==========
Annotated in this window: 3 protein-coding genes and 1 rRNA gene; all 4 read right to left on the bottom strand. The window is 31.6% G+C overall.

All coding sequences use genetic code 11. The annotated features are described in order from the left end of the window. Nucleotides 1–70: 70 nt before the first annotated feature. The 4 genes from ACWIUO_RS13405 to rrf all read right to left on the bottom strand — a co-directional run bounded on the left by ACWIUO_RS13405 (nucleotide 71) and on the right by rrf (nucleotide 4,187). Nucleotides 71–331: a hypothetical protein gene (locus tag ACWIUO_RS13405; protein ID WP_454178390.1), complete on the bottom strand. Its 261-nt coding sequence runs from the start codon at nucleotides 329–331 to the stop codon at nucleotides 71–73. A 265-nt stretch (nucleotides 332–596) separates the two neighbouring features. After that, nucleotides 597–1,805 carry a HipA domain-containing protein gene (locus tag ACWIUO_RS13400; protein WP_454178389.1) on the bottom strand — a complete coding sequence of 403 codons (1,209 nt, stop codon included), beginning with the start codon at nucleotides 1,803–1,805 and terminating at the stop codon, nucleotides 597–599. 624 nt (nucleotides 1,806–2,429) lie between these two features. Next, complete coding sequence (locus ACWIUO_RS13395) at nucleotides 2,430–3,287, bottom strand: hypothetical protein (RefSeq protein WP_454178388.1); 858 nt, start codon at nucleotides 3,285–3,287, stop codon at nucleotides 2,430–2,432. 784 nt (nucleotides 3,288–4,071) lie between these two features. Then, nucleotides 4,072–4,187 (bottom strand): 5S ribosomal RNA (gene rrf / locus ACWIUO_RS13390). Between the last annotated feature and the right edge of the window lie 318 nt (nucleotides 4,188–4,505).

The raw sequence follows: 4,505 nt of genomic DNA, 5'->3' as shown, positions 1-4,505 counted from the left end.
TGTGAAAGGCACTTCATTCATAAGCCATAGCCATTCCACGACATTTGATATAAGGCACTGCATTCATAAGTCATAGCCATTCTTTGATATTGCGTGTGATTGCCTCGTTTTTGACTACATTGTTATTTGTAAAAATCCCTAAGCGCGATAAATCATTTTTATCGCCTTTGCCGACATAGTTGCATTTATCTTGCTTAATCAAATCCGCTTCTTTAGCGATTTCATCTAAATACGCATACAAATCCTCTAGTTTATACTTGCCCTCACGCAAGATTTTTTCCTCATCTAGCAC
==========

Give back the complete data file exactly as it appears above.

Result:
Annotated in this window: 3 protein-coding genes and 1 rRNA gene; all 4 read right to left on the bottom strand. The window is 31.6% G+C overall.

All coding sequences use genetic code 11. The annotated features are described in order from the left end of the window. Nucleotides 1–70: 70 nt before the first annotated feature. The 4 genes from ACWIUO_RS13405 to rrf all read right to left on the bottom strand — a co-directional run bounded on the left by ACWIUO_RS13405 (nucleotide 71) and on the right by rrf (nucleotide 4,187). Nucleotides 71–331: a hypothetical protein gene (locus tag ACWIUO_RS13405; protein ID WP_454178390.1), complete on the bottom strand. Its 261-nt coding sequence runs from the start codon at nucleotides 329–331 to the stop codon at nucleotides 71–73. A 265-nt stretch (nucleotides 332–596) separates the two neighbouring features. After that, nucleotides 597–1,805 carry a HipA domain-containing protein gene (locus tag ACWIUO_RS13400; protein WP_454178389.1) on the bottom strand — a complete coding sequence of 403 codons (1,209 nt, stop codon included), beginning with the start codon at nucleotides 1,803–1,805 and terminating at the stop codon, nucleotides 597–599. 624 nt (nucleotides 1,806–2,429) lie between these two features. Next, complete coding sequence (locus ACWIUO_RS13395) at nucleotides 2,430–3,287, bottom strand: hypothetical protein (RefSeq protein WP_454178388.1); 858 nt, start codon at nucleotides 3,285–3,287, stop codon at nucleotides 2,430–2,432. 784 nt (nucleotides 3,288–4,071) lie between these two features. Then, nucleotides 4,072–4,187 (bottom strand): 5S ribosomal RNA (gene rrf / locus ACWIUO_RS13390). Between the last annotated feature and the right edge of the window lie 318 nt (nucleotides 4,188–4,505).

The raw sequence follows: 4,505 nt of genomic DNA, 5'->3' as shown, positions 1-4,505 counted from the left end.
TGTGAAAGGCACTTCATTCATAAGCCATAGCCATTCCACGACATTTGATATAAGGCACTGCATTCATAAGTCATAGCCATTCTTTGATATTGCGTGTGATTGCCTCGTTTTTGACTACATTGTTATTTGTAAAAATCCCTAAGCGCGATAAATCATTTTTATCGCCTTTGCCGACATAGTTGCATTTATCTTGCTTAATCAAATCCGCTTCTTTAGCGATTTCATCTAAATACGCATACAAATCCTCTAGTTTATACTTGCCCTCACGCAAGATTTTTTCCTCATCTAGCAC